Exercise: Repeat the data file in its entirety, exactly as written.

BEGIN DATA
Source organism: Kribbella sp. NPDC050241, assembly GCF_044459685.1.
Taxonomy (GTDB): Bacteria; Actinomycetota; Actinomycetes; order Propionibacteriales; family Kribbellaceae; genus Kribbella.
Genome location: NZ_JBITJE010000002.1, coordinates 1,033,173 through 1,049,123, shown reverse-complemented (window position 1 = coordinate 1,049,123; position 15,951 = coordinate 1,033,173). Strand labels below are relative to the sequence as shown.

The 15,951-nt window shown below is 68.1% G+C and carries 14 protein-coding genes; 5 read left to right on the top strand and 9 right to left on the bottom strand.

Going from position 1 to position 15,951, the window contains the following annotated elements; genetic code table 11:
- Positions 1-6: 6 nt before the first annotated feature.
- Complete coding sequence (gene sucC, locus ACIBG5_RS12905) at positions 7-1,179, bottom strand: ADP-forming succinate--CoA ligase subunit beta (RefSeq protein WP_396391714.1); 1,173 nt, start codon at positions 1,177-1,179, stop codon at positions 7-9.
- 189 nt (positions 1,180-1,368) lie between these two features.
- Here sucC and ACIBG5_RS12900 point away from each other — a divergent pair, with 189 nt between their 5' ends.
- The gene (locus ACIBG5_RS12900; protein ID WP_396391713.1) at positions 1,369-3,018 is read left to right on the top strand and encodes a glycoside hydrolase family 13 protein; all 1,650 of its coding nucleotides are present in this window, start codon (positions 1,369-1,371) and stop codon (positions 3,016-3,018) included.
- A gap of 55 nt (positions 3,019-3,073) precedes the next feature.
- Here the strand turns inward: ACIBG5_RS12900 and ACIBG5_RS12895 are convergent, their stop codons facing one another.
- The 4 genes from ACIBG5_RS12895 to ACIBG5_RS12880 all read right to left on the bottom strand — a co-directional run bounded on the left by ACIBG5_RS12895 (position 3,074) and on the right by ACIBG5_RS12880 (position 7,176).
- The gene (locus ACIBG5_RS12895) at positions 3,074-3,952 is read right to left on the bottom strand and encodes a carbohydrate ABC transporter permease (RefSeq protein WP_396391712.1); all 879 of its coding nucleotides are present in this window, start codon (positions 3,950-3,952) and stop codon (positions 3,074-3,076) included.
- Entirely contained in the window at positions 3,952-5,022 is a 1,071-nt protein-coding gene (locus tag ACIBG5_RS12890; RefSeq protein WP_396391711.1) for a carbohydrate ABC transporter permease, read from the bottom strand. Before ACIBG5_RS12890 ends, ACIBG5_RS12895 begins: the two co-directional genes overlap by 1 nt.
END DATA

Source organism: Kribbella sp. NPDC050241, assembly GCF_044459685.1.
Taxonomy (GTDB): Bacteria; Actinomycetota; Actinomycetes; order Propionibacteriales; family Kribbellaceae; genus Kribbella.
Genome location: NZ_JBITJE010000002.1, coordinates 1,033,173 through 1,049,123, shown reverse-complemented (window position 1 = coordinate 1,049,123; position 15,951 = coordinate 1,033,173). Strand labels below are relative to the sequence as shown.

The 15,951-nt window shown below is 68.1% G+C and carries 14 protein-coding genes; 5 read left to right on the top strand and 9 right to left on the bottom strand.

Going from position 1 to position 15,951, the window contains the following annotated elements; genetic code table 11:
- Positions 1-6: 6 nt before the first annotated feature.
- Complete coding sequence (gene sucC, locus ACIBG5_RS12905) at positions 7-1,179, bottom strand: ADP-forming succinate--CoA ligase subunit beta (RefSeq protein WP_396391714.1); 1,173 nt, start codon at positions 1,177-1,179, stop codon at positions 7-9.
- 189 nt (positions 1,180-1,368) lie between these two features.
- Here sucC and ACIBG5_RS12900 point away from each other — a divergent pair, with 189 nt between their 5' ends.
- The gene (locus ACIBG5_RS12900; protein ID WP_396391713.1) at positions 1,369-3,018 is read left to right on the top strand and encodes a glycoside hydrolase family 13 protein; all 1,650 of its coding nucleotides are present in this window, start codon (positions 1,369-1,371) and stop codon (positions 3,016-3,018) included.
- A gap of 55 nt (positions 3,019-3,073) precedes the next feature.
- Here the strand turns inward: ACIBG5_RS12900 and ACIBG5_RS12895 are convergent, their stop codons facing one another.
- The 4 genes from ACIBG5_RS12895 to ACIBG5_RS12880 all read right to left on the bottom strand — a co-directional run bounded on the left by ACIBG5_RS12895 (position 3,074) and on the right by ACIBG5_RS12880 (position 7,176).
- The gene (locus ACIBG5_RS12895) at positions 3,074-3,952 is read right to left on the bottom strand and encodes a carbohydrate ABC transporter permease (RefSeq protein WP_396391712.1); all 879 of its coding nucleotides are present in this window, start codon (positions 3,950-3,952) and stop codon (positions 3,074-3,076) included.
- Entirely contained in the window at positions 3,952-5,022 is a 1,071-nt protein-coding gene (locus tag ACIBG5_RS12890; RefSeq protein WP_396391711.1) for a carbohydrate ABC transporter permease, read from the bottom strand. Before ACIBG5_RS12890 ends, ACIBG5_RS12895 begins: the two co-directional genes overlap by 1 nt.